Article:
The field of neuroscience is progressing so rapidly that even expressions such as “by leaps and bounds” fail to capture the pace of its growth. Questions that at one time were thought to be unanswerable – perhaps even unaskable – have now been asked and in some cases answered, and new questions once unthinkable are now asked matter-of-factly. Much of this acceleration is due to the maturing of the field – advances in techniques as well as in theory – fueled by an infusion of research support during the 1990s “Decade of the Brain” effort.
It is impossible to capture fully the sweep of discoveries and advances that emerged from that decade within the covers of a single volume. It is possible, however, to provide a sample of the best of that work, both as recognition of what has been accomplished during that period of time and since, and as a harbinger of what is surely to come as the pace of neuroscience shows no hint of slowing down.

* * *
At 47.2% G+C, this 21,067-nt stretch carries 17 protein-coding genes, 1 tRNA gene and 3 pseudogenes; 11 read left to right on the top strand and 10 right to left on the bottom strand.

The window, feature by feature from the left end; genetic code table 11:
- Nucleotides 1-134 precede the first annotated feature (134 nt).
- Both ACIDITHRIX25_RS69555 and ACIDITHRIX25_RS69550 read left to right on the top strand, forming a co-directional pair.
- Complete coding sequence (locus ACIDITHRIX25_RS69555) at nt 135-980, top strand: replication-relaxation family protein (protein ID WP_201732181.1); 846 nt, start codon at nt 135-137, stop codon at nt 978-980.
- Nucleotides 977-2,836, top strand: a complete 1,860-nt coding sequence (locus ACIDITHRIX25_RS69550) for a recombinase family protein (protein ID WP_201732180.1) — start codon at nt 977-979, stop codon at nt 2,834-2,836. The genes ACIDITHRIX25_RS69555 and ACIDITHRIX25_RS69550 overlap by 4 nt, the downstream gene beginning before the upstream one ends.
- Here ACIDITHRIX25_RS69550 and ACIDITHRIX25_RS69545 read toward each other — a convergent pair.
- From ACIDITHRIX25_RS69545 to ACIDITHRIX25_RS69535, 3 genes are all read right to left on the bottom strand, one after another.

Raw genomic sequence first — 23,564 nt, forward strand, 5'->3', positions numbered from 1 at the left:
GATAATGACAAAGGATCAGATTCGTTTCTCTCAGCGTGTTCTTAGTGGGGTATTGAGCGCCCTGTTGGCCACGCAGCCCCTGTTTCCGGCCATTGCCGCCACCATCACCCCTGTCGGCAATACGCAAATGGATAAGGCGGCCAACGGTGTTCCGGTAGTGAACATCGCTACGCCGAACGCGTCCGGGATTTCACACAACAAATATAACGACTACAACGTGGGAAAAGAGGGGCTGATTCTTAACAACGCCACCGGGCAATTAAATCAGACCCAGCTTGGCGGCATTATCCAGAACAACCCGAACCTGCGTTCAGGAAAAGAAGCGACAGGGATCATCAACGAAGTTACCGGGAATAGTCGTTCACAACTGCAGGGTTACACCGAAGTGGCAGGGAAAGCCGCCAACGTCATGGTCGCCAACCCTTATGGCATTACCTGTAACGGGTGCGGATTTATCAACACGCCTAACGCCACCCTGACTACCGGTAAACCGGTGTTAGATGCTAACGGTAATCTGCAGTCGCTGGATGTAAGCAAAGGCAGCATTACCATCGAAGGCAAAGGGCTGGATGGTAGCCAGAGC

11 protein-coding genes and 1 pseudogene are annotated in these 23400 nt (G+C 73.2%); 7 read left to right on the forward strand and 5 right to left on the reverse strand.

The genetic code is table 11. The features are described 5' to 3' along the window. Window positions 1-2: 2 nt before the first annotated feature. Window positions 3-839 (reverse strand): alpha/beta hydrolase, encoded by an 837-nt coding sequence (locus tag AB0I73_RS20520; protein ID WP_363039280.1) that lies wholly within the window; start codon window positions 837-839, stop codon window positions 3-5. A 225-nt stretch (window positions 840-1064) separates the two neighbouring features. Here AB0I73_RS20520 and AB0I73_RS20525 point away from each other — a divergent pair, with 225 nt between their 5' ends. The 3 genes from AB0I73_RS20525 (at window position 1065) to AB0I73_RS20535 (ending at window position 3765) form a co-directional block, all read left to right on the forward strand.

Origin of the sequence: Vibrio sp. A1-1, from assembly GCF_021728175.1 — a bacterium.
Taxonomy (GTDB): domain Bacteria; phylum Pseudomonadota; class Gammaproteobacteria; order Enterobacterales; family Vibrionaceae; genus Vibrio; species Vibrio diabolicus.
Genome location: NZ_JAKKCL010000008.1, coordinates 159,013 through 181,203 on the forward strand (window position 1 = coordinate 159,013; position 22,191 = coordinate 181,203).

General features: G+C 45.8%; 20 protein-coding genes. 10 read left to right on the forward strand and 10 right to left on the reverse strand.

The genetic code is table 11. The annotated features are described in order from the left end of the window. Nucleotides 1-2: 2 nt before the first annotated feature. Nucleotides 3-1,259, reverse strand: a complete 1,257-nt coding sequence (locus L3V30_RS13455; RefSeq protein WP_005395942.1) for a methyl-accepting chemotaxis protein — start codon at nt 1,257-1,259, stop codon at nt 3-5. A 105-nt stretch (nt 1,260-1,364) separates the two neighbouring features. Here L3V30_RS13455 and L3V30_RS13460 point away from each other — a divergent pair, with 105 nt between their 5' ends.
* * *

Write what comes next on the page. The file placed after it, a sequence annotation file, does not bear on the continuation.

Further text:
Our goal in the present volume is to provide that sample through carefully chosen topics and even more carefully chosen researchers in those fields. Singling out the four most important problems in neuroscience is probably an unwise goal and is a surefire way to start an argument. That said, however, few would argue that the four featured here are anything less than powerful candidates for that inner circle: higher order perception; language; memory systems; and sensory processes.